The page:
4) “There is no afterlife.” Technically, there is nothing in atheism, per se, that denies the existence of an afterlife. Atheists could believe in souls (some have), and therefore could believe in an afterlife. However, if atheists are also naturalists, then they will not believe in souls, or anything supernatural, and so will not believe in an afterlife.

5) “Human beings are just animals.” Human beings are animals. That is a biological fact. Humans are indeed biological organisms, classified as Homo sapiens in the taxonomic system of binomial nomenclature. Atheists tend to be fact-friendly so, we happily accept this one.

However, Mr. Egnor is not asserting the biological fact that atheists accept—that humans are animals–but that human beings are JUST animals. What belief does he mean to impute to atheists by his word “just?” If he means to imply by that “just” that atheists hold that, lacking souls, humans will have no afterlife, then his claim here would seem to be redundant, having been already stated in his previous claim. What else could he mean by that “just?” If he means that humans—as is allegedly the case with nonhuman animals—are incapable of rationality and morality, then atheists (with the exception of Alex Rosenberg) do not generally accept that, and the imputation is therefore a straw man.

6) “There is no objective morality (follows necessarily from 1, 2, 3, 5).” When someone says that something follows, indeed follows “necessarily,” from certain claims, it is generally preceded by an argument. I find nothing remotely resembling an argument here. The consequence is merely asserted as though it were dead obvious. May I suggest that what seems obvious to Mr. Egnor might, in fact, not be? Since we have no argument but only assertion, I will make a counter-assertion here: Far from stating a necessary consequence, this claim is a gross non sequitur. BTW, I would not be the only one to hold that there can be a secular basis for objective morality. Others that would hold this would include Aristotle, Immanuel Kant, John Stuart Mill, and quite a few others.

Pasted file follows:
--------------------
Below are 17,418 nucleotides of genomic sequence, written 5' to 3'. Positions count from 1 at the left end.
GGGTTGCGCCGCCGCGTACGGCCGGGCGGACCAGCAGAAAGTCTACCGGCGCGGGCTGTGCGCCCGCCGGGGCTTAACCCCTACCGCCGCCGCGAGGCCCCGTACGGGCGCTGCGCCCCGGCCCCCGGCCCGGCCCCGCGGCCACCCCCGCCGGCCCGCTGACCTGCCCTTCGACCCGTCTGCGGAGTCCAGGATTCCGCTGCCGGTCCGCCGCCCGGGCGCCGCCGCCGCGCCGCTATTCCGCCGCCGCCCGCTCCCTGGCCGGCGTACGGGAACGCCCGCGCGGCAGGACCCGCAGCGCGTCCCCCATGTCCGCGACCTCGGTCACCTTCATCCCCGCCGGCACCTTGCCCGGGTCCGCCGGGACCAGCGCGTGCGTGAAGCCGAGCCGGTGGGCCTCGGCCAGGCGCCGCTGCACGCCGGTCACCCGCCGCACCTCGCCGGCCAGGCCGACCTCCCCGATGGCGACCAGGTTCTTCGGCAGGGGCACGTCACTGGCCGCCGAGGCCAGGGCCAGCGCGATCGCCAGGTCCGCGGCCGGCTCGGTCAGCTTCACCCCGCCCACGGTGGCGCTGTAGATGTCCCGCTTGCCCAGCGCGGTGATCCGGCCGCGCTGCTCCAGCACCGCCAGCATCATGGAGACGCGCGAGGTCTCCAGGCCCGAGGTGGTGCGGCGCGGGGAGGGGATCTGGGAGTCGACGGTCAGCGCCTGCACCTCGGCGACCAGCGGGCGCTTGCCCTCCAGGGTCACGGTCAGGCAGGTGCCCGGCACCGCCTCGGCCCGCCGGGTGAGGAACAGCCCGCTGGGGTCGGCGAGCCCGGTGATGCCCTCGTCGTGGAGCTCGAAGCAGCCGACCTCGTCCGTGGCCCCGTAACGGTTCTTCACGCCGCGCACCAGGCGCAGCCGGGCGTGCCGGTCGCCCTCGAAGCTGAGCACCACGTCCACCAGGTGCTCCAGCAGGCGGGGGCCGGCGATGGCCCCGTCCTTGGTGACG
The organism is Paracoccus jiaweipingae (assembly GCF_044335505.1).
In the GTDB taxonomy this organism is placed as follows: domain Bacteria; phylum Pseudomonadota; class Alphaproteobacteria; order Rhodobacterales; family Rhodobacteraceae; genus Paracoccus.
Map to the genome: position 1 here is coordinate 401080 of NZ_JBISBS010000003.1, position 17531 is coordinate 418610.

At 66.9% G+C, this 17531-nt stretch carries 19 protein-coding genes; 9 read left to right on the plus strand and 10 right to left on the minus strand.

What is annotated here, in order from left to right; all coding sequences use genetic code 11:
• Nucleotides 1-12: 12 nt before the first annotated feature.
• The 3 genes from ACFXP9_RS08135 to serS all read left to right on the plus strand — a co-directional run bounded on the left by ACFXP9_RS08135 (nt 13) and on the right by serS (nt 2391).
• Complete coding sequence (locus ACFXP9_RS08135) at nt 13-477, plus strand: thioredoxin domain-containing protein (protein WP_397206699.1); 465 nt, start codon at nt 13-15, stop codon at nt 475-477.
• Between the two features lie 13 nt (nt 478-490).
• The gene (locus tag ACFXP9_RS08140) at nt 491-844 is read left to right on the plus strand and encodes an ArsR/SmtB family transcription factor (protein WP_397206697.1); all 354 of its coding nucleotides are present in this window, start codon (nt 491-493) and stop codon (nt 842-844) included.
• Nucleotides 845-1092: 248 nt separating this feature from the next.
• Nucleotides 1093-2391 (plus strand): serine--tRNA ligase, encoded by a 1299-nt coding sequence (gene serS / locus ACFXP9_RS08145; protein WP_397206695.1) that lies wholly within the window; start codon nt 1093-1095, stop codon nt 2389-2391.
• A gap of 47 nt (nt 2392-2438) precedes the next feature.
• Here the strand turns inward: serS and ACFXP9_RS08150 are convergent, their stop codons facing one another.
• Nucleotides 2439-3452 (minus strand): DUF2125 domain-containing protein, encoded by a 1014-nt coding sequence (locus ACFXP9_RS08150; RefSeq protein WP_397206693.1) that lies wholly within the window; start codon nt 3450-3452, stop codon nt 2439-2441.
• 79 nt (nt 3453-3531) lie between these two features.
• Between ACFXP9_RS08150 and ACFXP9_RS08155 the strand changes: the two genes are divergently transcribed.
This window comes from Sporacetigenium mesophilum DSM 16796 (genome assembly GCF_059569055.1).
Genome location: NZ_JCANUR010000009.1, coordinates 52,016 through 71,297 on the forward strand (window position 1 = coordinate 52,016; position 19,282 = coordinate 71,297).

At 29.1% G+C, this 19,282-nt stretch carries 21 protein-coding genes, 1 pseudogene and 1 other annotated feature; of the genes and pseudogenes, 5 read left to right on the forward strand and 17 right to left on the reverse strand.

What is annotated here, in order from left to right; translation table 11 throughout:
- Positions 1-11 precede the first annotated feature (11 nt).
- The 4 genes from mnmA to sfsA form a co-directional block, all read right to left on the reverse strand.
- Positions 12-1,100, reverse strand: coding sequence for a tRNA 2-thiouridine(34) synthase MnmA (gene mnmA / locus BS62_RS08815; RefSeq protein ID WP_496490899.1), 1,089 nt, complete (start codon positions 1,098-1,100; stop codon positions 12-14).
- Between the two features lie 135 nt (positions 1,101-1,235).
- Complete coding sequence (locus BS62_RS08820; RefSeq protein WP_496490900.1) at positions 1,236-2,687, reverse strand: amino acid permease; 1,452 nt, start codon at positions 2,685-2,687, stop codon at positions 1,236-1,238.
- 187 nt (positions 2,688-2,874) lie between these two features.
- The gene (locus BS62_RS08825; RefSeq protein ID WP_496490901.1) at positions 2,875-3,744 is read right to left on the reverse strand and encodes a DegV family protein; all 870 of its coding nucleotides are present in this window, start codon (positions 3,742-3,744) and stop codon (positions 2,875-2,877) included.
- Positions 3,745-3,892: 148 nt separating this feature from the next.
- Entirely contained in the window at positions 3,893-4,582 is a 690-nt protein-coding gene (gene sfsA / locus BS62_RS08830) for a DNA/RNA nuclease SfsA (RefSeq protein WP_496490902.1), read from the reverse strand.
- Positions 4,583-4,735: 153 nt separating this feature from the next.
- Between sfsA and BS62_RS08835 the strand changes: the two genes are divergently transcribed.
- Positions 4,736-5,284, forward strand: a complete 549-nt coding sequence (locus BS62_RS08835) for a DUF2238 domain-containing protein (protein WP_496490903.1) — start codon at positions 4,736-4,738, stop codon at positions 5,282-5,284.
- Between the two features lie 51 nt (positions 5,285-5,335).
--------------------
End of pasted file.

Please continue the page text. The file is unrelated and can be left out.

7) “There is no ultimate accountability (follows necessarily from 1-6).” If by “ultimate accountability,” Mr. Egnor means that atheists do not accept that there will be a final judgment and an assignment to heaven or hell, then he is right. We think that morality is possible without the bribery of heaven or the terrorism of hell. Guilty as charged. However, from the fact that there is no “ultimate” (i.e. postmortem) accountability it does not follow that atheists do not believe in accountability.

8) “There is no free will (follows from 5).” If by “free will” Mr. Egnor means free will in the libertarian sense—where choices are neither determined nor random but are due to an occult power called “agent causation”—then such a view is often derided by atheists as a fantasy of questionable coherence. Indeed, that is my view of it. However, if “free will” can encompass a compatibilist sense, then many atheists (including me) have no problem with it. If something is wrong with the compatibilist view, this has to be argued, not assumed.

9) “There is no guilt or innocence in a moral sense (follows from 2, 3, 5, 6, 7, 8).” Alas, this another egregious non sequitur where Mr. Egnor permits himself to draw vast conclusions from no argument at all.  The consequence is a malicious caricature of atheism. No, actually, it is not even a caricature, since a caricature bears some similarity to its object. Mr. Egnor’s effusion (It is not an argument) seems merely to function to articulate his private fantasy about what he would like to believe about atheists.

Alas, then, I cannot accept Mr. Egnor’s offer of enlightenment. Instead, let me offer him a modest bit of advice: Maybe read some atheists before you draw vast conclusions about what they “must” believe. Maybe you could start with Erik Wielenberg and Owen Flanagan. It really is more effective to criticize from a position of knowledge than ignorance.